Newswise — The idea of proteins that can be designed on computers for specific functions has been a cutting-edge concept that has stubbornly remained “in the future.” New research at the Weizmann Institute of Science may bring that future a bit closer. By going back to nature’s drawing board – evolution – the scientists have created new proteins, based on “existing natural parts,” that carry out their intended function with flying colors. This findings were reported in the Proceedings of the National Academy of Sciences (PNAS).

The research was conducted by Dr. Sarel Fleishman and members of his group in the Department of Biomolecular Sciences, including research students Dror Baran, Maria Gabriele Pszolla, and Gideon Lapidoth. In Dr. Fleishman’s lab, proteins are designed with computer-based programs that enable them to generate new structures – for example, antibodies or enzymes – that do not exist in nature. If the team wants a protein that will perform a specific action – say, bind to another protein or carry out a chemical reaction – they can compute, from beginning to end, the genetic sequence that will line up amino acids in the proper order and cause the protein to fold into the correct three-dimensional shape. Such proteins could, in theory, usher in a new age of custom-designed drugs and catalysts, but the challenges of planning of large biological molecules are immense.

The team asked a few simple questions: “What does a natural enzyme or antibody have that the artificial proteins don’t? Why are two structures with similar makeup so different when it comes to the way they perform inside a biological system?”

The group focused their attention on some parts of natural antibodies or enzymes that start from scratch and don’t make it into the computer designs; in particular, structures called “loops,” which are inherently unstable and “non-ideal” and, therefore, challenging when it comes to computational prediction. These “non-ideal” loops can often be found at the very center of the active regions – those that recognize a target or bind to or cleave another molecule.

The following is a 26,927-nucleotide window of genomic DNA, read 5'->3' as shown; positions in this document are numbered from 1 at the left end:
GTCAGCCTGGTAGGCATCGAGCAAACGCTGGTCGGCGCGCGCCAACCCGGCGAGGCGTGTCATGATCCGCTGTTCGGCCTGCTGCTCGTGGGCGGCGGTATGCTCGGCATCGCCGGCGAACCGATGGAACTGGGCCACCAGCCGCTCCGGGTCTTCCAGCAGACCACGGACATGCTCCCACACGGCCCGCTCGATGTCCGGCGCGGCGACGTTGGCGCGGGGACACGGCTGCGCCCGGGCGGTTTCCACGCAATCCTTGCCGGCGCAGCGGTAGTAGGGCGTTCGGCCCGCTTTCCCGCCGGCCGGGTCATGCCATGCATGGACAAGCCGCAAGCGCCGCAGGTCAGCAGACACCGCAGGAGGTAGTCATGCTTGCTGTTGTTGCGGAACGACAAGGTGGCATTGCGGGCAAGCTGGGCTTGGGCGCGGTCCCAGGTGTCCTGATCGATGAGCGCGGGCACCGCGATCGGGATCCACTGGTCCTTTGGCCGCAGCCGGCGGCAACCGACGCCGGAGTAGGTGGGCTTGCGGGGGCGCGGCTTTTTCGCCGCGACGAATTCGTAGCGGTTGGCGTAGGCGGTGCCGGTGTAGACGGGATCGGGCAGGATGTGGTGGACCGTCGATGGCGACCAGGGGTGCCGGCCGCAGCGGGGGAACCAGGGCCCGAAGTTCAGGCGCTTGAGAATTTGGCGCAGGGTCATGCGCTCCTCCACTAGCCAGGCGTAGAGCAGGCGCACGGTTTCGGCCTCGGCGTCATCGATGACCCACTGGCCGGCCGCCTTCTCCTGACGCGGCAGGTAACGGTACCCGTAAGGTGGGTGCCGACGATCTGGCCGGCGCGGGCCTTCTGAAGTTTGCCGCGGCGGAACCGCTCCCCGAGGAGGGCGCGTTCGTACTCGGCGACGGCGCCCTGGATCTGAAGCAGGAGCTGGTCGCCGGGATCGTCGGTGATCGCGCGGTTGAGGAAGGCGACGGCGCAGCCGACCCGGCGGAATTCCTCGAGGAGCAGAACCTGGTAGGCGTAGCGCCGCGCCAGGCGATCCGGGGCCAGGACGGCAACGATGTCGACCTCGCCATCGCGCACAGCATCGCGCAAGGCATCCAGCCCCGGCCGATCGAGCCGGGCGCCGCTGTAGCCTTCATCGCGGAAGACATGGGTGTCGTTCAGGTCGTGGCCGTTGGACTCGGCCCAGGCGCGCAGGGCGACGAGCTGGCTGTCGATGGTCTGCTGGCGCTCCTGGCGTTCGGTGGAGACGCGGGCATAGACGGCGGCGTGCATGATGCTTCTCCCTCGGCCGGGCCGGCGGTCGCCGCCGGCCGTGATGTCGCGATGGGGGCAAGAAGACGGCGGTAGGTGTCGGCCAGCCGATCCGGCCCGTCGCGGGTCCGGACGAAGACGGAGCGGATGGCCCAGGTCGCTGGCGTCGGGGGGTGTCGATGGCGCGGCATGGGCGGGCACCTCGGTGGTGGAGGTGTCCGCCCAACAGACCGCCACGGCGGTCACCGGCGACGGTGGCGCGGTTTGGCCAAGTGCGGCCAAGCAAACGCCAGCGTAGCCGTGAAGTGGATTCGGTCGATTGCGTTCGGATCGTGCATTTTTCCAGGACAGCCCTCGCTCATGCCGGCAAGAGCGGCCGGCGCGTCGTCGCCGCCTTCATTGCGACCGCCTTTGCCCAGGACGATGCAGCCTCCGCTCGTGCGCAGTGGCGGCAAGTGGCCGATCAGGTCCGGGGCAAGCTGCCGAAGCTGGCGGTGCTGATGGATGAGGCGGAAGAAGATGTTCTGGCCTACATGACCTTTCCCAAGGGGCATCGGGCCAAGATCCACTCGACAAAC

To incorporate these elements, the researchers decided to design a functioning antibody from existing parts, rather than building one from scratch. They broke the structures found in natural antibodies down into segments, including the loops and other supporting features. In effect, the researchers tinkered with ready-made parts, similar to the way evolution works.

Natural evolution is, of course, a very slow process: A new family of antibodies can be tens of millions of years in the making. So the researchers went back to the computerized planning process, this time armed with their new insight. The new designs were tested experimentally in the lab, a few dozen new antibodies at a time. Initially, the designs performed poorly, but through five design-build-test cycles, the team uncovered some general rules for designing antibodies. In essence, they created a sort of symbiotic evolution – the design programs were evolving along with the experimental tests, each pushing the other forward. To demonstrate the feasibility of this concept, the team created artificial antibodies that targeted insulin,  characterizing these molecules down to the resolution of single atoms.

In future experiments, the scientists plan to design artificial antibodies modeled on those of camels and llamas. Why these particular animals? If a human antibody, or one from any number of common animals, has 200 amino acids, antibodies in camels and llamas are made of just 100 – and yet are stable and effective. This could make the design and production of artificial antibodies for human conditions more efficient, and might have relevance for designing new diagnostics and therapeutics.

Dr. Sarel-Jacob Fleishman’s research is supported by the Henri Gutwirth Fund for Research; the Rothschild Caesarea Foundation; Sam Switzer, Canada; Anne Christopoulos, Canada; and Carolyn Hewitt, Canada. Dr. Fleishman is the incumbent of the Martha S. Sagon Career Development Chair.

The Weizmann Institute of Science in Rehovot, Israel, is one of the world’s top-ranking multidisciplinary research institutions. The Institute’s 3,800-strong scientific community engages in research addressing crucial problems in medicine and health, energy, technology, agriculture, and the environment. Outstanding young scientists from around the world pursue advanced degrees at the Weizmann Institute’s Feinberg Graduate School. The discoveries and theories of Weizmann Institute scientists have had a major impact on the wider scientific community, as well as on the quality of life of millions of people worldwide.


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PNAS, Sept-2017